Hosted by Ashia Skye and Ayeeedubb
Where to Listen: Spotify, Apple Podcasts, Google Podcasts, Amazon Music, Stitcher, iHeart Radio App
Presented by HipHopDX, DX Daily is a daily news podcast that keeps listeners updated on everything happening in hip-hop culture. The podcast combines short-form news with some humorous insight, analysis, and opinions from the hosts, two North Carolina-based hip-hop-enthusiasts, Ashia Henry (Ashia Skye) and Alexandra Wurst (Ayeeedubb).
“The inspiration for the podcast was to create a new fun way to deliver hip-hop news in a never before done daily podcast format,” Henry says. Both hosts are based in North Carolina and are K97.5 Radio personalities.
The show is recorded in Raleigh, and North Carolina, according to Henry, is one of DX Daily’s top five demographics. Ashia Skye and Ayeeedubb’s wide range of experience have allowed them to quickly gain visibility and obtain 35,0000 downloads. Not to mention that DX Daily has cracked the top 50 on the charts for Music Podcasts in the U.S. on the Apple Podcast charts, coming in at #49.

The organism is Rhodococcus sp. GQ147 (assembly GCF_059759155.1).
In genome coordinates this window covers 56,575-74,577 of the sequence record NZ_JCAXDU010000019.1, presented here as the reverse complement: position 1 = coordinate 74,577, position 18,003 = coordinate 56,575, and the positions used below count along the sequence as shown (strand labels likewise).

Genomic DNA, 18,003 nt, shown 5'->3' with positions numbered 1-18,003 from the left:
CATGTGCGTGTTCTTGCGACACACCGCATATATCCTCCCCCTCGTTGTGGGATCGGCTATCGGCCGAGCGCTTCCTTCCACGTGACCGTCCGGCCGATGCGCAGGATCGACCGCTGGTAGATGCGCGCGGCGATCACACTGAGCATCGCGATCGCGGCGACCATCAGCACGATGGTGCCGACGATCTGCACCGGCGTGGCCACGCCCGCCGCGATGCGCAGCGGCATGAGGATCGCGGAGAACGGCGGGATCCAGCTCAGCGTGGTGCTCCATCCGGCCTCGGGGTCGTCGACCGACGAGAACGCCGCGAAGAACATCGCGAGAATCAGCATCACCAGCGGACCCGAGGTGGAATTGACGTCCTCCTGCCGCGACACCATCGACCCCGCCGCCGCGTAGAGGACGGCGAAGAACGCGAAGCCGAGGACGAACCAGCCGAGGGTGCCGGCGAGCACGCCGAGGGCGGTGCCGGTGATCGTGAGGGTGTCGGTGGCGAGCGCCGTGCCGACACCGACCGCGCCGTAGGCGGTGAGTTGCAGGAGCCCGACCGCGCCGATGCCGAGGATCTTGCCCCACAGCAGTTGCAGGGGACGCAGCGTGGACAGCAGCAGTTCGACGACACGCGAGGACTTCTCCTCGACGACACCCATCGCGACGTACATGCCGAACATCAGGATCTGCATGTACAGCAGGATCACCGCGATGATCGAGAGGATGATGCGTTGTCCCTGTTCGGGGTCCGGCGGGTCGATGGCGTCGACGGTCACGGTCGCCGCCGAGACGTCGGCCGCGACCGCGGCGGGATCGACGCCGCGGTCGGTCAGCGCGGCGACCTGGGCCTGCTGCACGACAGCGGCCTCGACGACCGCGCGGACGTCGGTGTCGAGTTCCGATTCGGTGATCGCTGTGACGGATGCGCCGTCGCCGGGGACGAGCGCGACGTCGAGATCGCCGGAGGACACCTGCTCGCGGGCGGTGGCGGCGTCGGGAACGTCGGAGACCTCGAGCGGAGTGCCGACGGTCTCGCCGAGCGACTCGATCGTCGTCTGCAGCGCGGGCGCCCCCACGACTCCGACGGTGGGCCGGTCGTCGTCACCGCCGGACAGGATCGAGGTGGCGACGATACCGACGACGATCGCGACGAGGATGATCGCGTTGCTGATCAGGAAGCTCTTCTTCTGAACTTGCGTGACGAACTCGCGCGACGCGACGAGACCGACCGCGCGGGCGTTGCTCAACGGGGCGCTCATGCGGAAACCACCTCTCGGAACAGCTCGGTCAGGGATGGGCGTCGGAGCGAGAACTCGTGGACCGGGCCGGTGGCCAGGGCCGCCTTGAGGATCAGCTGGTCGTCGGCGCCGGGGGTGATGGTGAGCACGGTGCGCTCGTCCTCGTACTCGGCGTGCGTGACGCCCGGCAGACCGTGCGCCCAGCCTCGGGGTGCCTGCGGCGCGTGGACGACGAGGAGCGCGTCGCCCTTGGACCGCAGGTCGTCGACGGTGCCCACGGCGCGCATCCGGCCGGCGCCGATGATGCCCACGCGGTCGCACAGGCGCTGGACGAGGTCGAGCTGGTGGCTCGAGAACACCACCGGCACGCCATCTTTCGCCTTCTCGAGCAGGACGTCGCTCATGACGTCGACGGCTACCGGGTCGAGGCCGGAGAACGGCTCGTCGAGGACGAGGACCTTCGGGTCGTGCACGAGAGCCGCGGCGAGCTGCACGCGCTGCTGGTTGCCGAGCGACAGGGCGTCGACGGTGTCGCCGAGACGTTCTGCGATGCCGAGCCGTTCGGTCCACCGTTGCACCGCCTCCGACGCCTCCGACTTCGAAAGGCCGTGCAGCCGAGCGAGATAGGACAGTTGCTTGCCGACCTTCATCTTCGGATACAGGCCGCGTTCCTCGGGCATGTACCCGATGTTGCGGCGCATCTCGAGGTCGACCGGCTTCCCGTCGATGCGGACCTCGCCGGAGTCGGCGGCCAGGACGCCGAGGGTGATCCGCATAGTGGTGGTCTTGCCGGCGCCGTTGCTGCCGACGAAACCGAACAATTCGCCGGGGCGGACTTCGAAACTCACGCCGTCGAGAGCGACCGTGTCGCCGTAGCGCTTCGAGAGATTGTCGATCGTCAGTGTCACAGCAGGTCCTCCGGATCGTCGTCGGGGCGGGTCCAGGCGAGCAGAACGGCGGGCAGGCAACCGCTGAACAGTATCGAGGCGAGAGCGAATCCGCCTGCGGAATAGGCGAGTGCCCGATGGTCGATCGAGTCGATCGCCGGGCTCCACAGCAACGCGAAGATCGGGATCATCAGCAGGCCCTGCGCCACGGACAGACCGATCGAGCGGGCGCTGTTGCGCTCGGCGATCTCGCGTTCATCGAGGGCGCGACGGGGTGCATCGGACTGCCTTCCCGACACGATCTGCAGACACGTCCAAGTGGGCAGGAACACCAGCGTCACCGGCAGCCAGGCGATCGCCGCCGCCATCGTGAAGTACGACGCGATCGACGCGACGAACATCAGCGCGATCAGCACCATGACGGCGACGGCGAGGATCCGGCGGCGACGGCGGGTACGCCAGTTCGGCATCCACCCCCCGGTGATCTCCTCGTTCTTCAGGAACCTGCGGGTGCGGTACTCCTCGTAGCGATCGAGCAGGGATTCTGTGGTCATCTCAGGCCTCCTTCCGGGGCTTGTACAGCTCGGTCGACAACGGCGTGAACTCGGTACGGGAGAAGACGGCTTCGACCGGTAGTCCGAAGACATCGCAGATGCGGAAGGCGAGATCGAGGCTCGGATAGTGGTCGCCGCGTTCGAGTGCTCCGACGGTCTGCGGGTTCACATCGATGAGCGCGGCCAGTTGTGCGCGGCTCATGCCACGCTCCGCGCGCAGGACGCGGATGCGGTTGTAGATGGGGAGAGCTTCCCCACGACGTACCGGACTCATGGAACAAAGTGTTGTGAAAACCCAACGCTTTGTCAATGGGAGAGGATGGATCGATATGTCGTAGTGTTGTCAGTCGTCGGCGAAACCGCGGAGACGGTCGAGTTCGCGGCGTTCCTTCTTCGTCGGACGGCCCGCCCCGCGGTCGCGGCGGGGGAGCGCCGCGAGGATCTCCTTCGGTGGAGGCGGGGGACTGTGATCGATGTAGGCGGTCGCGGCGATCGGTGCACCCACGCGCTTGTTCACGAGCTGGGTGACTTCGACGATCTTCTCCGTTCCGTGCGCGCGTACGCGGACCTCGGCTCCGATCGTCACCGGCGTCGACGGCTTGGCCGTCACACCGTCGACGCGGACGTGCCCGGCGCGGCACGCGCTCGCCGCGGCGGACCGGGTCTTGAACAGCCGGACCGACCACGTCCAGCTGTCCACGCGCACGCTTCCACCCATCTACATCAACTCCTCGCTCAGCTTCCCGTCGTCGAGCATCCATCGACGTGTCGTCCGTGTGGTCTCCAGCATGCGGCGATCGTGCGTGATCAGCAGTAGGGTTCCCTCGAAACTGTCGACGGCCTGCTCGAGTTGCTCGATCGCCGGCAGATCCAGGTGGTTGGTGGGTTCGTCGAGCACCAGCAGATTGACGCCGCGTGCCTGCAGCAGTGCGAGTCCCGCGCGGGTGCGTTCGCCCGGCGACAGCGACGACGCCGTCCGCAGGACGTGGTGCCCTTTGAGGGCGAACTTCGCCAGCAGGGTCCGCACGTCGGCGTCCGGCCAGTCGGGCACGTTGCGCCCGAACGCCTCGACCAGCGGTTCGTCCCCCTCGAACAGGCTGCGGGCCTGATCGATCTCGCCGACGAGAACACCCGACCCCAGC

Hosted By Karim Jarrett, Justin Thorton, and Patrick Edmundson with reappearing guest host Candy Carver
Where to Listen: Facebook, Youtube, Twitch, SoundCloud
For millennial Black folks, the identities and labels “Intelligent” and “Ratchet” are not mutually exclusive. And for the Intelligently Ratchet show hosts, the name captures not only their multifaceted identities but also the diverse identities of their target audience in a necessary, specific way.
Averaging around 500 live viewers per episode, the livestreaming structure of their podcast-slash-video hybrid allows for real-time engagement with their audience.